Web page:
September 15, 2021
TAIPEI (Reuters) – Taiwan is a “sea fortress” blocking China’s expansion into the Pacific and is willing to share with other democracies its knowledge of countering Beijing’s efforts to undermine it, Foreign Minister Joseph Wu told a U.S. audience on Wednesday.
The United States, like most countries, does not have formal diplomatic ties with Chinese-claimed Taiwan, but is the democratically ruled island’s most important international backer and arms supplier.
China has stepped up military and diplomatic pressure against Taiwan since President Tsai Ing-wen first won office in 2016, seeking to force Taipei to accept Beijing’s sovereignty claims, to the alarm of both Taipei and Washington.
Addressing an online forum organised by the Global Taiwan Institute on Taiwan-U.S. relations and attended by several former senior U.S. officials, Wu said Taiwan played a “significant role” in ensuring freedom of navigation in the strategically important Taiwan Strait and South China Sea.
“Both of them are critical to peace and stability in the Indo Pacific region,” he said. “Most importantly, a democratic Taiwan serves as a sea fortress to block China’s expansionism into the wider Pacific.”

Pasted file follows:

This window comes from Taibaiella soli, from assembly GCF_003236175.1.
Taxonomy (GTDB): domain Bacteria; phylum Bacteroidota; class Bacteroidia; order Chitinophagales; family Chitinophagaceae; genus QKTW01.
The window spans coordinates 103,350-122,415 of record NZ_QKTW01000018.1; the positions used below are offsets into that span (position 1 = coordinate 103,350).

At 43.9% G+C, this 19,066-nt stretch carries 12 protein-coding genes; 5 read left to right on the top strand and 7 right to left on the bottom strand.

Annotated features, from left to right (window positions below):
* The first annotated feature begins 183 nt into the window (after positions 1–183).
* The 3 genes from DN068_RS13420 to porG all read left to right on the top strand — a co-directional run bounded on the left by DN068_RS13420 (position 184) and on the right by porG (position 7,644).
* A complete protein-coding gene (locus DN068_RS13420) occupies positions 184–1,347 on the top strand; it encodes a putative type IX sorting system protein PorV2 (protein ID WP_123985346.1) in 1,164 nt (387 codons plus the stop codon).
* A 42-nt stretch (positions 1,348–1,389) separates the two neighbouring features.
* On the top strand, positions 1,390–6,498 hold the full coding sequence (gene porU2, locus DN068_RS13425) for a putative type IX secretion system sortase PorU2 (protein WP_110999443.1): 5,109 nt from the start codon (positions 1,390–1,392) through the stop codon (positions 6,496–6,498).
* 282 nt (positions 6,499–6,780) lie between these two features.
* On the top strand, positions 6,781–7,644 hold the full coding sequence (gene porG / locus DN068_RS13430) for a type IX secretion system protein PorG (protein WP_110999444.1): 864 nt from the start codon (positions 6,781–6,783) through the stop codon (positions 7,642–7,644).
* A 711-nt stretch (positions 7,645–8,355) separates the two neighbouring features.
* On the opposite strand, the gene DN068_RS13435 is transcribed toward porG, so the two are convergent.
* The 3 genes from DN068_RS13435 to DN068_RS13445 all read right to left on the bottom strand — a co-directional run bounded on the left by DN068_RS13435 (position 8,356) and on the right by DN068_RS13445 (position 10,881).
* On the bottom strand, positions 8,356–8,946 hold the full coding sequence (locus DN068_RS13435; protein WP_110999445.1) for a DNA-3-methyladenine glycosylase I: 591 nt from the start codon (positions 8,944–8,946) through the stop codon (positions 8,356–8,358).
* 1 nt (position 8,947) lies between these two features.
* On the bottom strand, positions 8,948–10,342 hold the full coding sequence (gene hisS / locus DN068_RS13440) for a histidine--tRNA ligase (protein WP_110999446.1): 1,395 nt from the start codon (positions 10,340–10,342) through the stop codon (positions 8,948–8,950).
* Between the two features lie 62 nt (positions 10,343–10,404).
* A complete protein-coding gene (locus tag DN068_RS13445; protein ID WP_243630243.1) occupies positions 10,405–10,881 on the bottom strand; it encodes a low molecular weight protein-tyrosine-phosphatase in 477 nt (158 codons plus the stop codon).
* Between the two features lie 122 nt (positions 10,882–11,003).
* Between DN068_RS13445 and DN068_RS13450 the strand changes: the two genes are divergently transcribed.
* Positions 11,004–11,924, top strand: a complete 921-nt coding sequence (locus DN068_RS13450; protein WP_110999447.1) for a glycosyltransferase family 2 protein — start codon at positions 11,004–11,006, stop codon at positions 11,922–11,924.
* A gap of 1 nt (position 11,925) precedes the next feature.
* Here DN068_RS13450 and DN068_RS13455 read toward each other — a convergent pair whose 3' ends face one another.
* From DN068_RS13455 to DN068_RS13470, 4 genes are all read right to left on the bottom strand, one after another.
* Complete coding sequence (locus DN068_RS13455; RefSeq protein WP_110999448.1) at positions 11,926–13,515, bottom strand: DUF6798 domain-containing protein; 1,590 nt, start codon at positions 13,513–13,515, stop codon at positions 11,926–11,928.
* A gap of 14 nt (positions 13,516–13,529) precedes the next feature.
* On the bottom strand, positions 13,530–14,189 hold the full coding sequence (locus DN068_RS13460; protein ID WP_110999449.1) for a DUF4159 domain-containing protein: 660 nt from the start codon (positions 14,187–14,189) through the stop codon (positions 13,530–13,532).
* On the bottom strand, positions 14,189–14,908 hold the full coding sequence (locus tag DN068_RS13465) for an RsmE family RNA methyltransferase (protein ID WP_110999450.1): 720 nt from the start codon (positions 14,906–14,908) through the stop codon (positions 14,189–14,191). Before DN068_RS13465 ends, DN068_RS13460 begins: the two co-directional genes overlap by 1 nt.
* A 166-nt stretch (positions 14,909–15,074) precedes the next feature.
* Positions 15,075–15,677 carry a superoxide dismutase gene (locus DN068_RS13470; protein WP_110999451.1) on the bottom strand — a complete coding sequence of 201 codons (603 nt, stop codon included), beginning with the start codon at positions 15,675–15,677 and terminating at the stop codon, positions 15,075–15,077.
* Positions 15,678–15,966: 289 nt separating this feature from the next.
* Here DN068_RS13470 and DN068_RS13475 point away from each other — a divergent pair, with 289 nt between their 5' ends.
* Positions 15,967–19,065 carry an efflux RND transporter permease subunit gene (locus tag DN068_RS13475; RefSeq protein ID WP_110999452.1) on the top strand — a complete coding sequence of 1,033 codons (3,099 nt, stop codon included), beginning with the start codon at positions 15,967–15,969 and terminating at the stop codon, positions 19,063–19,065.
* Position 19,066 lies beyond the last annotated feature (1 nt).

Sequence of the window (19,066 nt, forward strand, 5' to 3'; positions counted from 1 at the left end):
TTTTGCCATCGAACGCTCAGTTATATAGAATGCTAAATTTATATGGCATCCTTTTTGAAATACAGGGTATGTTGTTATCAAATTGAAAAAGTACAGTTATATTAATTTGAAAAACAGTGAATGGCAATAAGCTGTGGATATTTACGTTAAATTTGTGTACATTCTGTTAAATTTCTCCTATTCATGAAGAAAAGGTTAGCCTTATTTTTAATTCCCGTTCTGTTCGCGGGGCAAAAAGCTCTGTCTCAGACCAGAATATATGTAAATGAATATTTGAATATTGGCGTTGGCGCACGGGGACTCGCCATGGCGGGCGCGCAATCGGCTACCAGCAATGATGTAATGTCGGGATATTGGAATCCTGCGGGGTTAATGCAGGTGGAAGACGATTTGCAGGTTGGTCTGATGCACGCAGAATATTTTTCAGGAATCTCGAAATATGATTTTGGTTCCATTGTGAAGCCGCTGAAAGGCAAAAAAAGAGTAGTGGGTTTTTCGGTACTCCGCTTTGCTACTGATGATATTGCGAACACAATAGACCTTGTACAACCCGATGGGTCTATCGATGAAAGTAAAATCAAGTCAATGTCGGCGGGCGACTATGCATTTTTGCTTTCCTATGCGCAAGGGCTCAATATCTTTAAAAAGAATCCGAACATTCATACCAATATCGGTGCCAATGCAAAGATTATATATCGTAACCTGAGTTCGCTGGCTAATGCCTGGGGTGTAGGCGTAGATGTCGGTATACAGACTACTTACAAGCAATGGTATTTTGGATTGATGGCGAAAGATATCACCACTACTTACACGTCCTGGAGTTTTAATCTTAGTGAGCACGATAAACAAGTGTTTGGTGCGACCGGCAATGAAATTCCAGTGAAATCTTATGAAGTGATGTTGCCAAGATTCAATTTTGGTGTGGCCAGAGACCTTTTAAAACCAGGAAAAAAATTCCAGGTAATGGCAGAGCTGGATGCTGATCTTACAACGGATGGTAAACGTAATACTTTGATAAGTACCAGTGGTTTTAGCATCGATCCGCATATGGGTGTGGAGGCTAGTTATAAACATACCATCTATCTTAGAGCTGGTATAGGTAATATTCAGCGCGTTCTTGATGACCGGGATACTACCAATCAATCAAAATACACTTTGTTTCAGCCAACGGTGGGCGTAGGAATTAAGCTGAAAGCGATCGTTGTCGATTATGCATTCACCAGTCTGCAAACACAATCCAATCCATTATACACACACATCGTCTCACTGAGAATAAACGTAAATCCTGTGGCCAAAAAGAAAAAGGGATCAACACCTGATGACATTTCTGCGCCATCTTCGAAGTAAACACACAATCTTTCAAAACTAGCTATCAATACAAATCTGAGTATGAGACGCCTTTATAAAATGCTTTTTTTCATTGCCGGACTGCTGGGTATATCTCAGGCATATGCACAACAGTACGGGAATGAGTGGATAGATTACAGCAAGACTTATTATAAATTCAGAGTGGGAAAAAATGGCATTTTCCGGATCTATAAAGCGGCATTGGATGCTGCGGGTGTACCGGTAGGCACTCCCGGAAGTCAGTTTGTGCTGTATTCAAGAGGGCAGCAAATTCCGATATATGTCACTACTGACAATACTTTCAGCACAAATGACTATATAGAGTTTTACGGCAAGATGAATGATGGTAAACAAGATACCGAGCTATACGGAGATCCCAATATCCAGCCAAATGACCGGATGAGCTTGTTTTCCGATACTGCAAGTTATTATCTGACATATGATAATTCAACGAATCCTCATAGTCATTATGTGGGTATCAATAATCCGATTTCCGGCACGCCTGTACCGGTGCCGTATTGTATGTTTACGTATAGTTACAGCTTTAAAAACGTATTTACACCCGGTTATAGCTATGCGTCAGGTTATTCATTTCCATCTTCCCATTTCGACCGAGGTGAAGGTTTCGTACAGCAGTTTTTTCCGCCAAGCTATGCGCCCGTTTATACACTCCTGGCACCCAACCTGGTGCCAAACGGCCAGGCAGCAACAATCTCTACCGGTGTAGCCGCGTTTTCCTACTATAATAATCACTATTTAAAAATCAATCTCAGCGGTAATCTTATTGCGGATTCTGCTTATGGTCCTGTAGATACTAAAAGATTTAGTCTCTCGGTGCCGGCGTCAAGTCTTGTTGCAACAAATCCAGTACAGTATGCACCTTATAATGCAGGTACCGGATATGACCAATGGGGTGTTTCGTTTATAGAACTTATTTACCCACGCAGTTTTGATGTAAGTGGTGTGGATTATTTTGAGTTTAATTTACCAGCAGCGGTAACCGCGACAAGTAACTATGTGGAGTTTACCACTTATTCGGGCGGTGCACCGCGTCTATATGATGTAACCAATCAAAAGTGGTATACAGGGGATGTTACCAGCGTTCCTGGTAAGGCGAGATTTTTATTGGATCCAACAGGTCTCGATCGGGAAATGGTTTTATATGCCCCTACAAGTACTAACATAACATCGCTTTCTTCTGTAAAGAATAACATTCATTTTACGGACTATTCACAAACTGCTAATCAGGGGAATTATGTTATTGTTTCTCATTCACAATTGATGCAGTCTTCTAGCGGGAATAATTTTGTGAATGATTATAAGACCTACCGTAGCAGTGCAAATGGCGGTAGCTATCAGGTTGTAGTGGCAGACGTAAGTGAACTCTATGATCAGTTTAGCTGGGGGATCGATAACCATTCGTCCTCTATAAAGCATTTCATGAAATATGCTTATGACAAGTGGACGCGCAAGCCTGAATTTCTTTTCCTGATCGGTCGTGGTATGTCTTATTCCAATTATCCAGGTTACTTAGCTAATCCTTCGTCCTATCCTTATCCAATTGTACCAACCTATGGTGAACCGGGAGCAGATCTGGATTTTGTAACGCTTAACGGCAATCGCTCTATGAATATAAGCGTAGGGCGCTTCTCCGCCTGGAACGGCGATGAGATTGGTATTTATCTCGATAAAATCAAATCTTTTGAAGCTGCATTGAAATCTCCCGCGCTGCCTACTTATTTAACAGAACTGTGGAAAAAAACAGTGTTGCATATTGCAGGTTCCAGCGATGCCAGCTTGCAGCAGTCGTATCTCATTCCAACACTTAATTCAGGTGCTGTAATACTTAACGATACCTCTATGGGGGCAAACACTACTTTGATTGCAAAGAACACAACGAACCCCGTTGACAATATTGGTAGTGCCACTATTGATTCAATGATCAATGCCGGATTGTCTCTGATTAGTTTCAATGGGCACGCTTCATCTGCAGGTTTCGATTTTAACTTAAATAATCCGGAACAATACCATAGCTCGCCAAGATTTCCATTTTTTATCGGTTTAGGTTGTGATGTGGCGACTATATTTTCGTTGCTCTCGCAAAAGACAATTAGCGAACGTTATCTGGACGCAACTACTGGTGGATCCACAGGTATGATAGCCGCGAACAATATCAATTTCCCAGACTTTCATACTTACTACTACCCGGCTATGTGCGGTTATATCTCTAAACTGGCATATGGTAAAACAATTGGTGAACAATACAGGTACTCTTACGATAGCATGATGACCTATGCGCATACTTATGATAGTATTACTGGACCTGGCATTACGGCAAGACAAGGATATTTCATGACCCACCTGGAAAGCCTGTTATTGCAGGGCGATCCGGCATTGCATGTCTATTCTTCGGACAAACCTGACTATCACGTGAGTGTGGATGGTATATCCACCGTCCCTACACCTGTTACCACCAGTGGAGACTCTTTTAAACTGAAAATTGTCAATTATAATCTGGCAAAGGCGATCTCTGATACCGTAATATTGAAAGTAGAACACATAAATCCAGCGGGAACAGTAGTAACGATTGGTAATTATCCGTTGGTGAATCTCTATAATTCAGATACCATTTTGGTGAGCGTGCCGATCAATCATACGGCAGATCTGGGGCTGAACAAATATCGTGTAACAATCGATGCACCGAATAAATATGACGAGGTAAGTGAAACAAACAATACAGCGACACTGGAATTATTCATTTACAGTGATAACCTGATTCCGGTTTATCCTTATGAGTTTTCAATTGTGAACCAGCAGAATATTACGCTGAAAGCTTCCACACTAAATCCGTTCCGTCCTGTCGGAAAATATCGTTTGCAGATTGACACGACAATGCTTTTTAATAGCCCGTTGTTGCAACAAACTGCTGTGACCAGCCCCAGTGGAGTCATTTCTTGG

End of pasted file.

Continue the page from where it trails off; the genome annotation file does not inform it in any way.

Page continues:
China claims Taiwan as its territory to legitimise its aggression and expansionism, Wu said, adding: “Isn’t this irredentism precisely what gave rise to the Second World War?”
Taiwan faces not only military threats from China, but also cyber attacks, disinformation campaigns and other “grey zone” tactics, he added.
“Taiwan has learned valuable lessons and developed various means to tackle the threat to democracy, and we are more than willing to share this knowledge with fellow democracies.”
There was no immediate response to his comments from China.
Earlier on Wednesday, China’s Taiwan Affairs Office repeated warnings for Taipei’s government not to try and seek formal independence for the island, saying such “wanton provocations and evil acts” would only threaten peace and stability.
China says Taiwan is the most important and sensitive issue in its relations with the United States.
Taiwan says only its people can decide the island’s future.
(Reporting by Ben Blanchard; Editing by Bernadette Baum)